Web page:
Pike compensation

July 6th, 2013 at 11:00 am by David Farrar

Stuff reports:

The Government has paid no compensation to the families of the victims of the mine disaster, their lawyer, Nick Davidson QC, says.

This was in spite of apologies from the Government and the Ministry of Business, Innovation and Employment over their contribution to the tragedy, he said.

“Nothing has been paid by the Government [to Pike victims]. Not at all.”

In comparison, Davidson said the Government paid out-of-court settlements over another West Coast disaster, Cave Creek, near Punakaiki.

In that case, the Department of Conservation was found to have acted illegally and negligently after the viewing platform collapsed on April 28, 1995, killing 13 Tai Poutini Polytech outdoor recreation students and a DOC manager, and injuring four other students.

The two cases are not comparable.

DOC was the owner of and responsible for the Cave Creek platform.

The Pike River company was the owner of the Pike River mine and responsible for the mine safety. The court has found they were at fault.

I have huge sympathy for the families of the Pike River victims. However I do not believe it would be a good precedent to have taxpayers responsible for the failings of private companies.

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20 Responses to “Pike compensation”

  1. Michael (896 comments) says:

    The Pike River victims families have been getting ACC support from the Government (and rightly so).

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  2. peterwn (3,157 comments) says:

    This happens all the time for usual criminal cases – the crim is in most cases unable to meet the cost of any meaningful reparation.

    I presume in this case the judge may consider that it is possible to breach the ‘corporate veil’ and fold the Pike River shareholder (NZOG) financially liable. This could turn the commercial landscape inside out if a minority shareholder of a company faces liability because of the ‘wrongs’ of the copany.

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  3. Paulus (2,500 comments) says:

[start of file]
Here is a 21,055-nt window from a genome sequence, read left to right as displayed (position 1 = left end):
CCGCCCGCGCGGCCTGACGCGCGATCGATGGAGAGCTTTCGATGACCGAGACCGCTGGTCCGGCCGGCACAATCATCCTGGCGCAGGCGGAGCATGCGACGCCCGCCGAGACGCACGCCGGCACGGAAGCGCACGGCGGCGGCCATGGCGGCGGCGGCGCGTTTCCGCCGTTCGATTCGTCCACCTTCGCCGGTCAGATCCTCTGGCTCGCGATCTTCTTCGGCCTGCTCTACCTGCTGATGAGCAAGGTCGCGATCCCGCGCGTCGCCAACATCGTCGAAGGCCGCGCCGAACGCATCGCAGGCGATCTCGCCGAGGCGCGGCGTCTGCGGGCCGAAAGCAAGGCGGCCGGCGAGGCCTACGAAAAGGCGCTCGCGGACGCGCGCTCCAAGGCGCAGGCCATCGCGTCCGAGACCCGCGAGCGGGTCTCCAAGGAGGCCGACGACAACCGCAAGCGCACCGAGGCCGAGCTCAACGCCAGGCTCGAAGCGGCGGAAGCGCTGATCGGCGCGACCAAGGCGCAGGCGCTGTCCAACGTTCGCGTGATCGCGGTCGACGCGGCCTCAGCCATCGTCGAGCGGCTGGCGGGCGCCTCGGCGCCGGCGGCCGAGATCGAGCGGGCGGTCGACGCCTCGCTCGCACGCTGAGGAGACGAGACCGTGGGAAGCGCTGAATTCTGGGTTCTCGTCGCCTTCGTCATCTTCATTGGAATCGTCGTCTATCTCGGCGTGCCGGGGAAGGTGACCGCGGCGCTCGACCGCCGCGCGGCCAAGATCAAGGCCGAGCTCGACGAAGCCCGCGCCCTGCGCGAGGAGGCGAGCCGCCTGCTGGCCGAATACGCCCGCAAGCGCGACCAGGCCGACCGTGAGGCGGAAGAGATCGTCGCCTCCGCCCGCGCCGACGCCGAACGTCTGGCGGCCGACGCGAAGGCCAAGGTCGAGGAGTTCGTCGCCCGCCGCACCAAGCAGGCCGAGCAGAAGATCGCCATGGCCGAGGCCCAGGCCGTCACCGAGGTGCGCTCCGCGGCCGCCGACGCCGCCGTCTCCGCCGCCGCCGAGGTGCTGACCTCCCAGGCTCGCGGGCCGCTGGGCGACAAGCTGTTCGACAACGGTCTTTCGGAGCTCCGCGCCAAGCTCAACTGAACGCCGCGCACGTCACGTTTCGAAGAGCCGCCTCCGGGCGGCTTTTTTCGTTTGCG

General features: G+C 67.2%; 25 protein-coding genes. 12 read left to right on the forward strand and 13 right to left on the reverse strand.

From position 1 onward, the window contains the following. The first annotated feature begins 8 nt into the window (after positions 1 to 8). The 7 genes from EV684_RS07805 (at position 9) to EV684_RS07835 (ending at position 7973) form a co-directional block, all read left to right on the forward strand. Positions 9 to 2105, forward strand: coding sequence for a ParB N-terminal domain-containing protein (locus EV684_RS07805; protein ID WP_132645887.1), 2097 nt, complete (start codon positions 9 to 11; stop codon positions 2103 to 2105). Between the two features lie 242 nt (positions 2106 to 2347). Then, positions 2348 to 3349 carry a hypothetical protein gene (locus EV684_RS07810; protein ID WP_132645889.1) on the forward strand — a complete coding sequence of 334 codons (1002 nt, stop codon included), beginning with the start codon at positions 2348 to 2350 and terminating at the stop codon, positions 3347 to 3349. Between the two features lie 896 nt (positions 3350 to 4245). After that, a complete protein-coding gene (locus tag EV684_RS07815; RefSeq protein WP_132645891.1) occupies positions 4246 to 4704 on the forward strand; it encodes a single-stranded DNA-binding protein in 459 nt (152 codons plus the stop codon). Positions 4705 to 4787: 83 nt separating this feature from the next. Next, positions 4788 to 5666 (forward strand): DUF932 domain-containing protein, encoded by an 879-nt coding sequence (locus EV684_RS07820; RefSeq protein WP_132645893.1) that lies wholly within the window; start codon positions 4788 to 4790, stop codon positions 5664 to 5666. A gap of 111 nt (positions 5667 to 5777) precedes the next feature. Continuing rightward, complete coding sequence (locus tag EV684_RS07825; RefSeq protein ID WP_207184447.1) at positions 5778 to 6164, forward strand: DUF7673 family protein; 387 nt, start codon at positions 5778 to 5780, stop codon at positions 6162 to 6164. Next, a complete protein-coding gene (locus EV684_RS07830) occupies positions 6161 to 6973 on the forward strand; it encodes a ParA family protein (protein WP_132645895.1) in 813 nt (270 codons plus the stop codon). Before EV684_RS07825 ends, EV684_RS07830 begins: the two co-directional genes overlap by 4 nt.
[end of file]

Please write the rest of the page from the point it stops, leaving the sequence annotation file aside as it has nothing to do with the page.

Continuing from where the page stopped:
What happened to the huge sum donated from throughout the Country and Australia I believe.
    I donated to a fund for the victims – what happened to it ?
    Perhaps I can be guided, but something like $20m was donated, or am I right out of court ?

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  4. Nostalgia-NZ (4,907 comments) says:

    ‘Chain of responsibility’ is alive and well in NZ, what is the liability of a under staffed and poorly resourced Labour Department?

    Examples of The Pike River are a rare event on the NZ landscape fortunately, I can see where DPF wants to leave the argument in the private hands of the failed company but the question needs to be asked would this event have unfolded in this way if the legislative watchdog had been capable of stricter observation of safety procedures – the answer is most likely no. This Government paying compensation equivalent to that ordered by the Court yesterday would recognise that.

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  5. projectman (204 comments) says:

    And just how does the judge manage to make the quantum leap from “we don’t have any money to pay” to “total lack of remorse”?

    I doubt that her personal views on the matter are of any relevance whatsoever.

    Sitck to the facts, Judge Farrish.

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  6. labrator (1,745 comments) says:

    Absolutely gobsmacked at how incompetent Judge Farish came across in the Herald today.

    “It is not often a company steps back and holds its hands up and says, ‘I have nothing’,” she said.
    “Even a company in a fragile state usually comes forward and offers reparation, but here nothing has been forthcoming.”

    It’s like she doesn’t understand how company law works. Apparently because NOG were shareholders, they should pay the compensation she’s ordered on a company in receivership (not a ‘fragile state’). Once again people wanting to change the rules after the game has started.

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  7. PaulP (141 comments) says:

    @Paulus 11.18am

    $7m to this trust “pledged”. Not sure how much collected but that’s what it says here
    http://www.pikeriverdonations.org.nz/donation-update/

    Also says here there’s another trust set up by the Pike River Coal Company http://www.pikeriverdonations.org.nz/about-the-trust/

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  8. hj (6,350 comments) says:

    didn’t those old miners know as well as anybody whether the mine was safe or not? I have a friend who worked at Strongman mine and he knew a miner who worked at Pike River who said he “never felt good about it”.

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  9. Rich Prick (1,542 comments) says:

    Pike River …. so over it. That aside, I have never in my life heard a judge “hint” that a third-party not before the court ought to pay another party’s fine and reparation. Unbelievable!

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  10. projectman (204 comments) says: